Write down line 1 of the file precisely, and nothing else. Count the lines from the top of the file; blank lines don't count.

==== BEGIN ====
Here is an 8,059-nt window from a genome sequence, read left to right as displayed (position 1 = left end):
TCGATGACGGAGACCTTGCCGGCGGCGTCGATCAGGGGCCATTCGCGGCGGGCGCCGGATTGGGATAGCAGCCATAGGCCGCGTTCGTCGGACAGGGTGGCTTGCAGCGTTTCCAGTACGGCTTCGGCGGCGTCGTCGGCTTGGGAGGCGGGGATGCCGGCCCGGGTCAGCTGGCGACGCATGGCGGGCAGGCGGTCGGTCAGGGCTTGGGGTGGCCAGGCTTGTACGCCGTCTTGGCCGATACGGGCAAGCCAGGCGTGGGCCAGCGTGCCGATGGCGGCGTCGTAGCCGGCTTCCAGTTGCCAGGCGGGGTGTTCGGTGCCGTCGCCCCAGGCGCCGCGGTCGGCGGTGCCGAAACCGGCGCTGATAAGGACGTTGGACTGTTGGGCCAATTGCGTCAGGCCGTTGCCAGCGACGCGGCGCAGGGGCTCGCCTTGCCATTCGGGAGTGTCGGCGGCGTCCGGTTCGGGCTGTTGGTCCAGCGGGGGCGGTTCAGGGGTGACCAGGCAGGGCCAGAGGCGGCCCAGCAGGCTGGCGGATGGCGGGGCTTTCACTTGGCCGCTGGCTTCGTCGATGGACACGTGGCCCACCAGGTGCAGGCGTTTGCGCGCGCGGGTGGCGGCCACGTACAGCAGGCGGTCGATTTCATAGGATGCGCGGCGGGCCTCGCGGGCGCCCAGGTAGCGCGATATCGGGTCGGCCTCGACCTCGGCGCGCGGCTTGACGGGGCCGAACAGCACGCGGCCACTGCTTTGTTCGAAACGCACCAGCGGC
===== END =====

Here is an 8,059-nt window from a genome sequence, read left to right as displayed (position 1 = left end):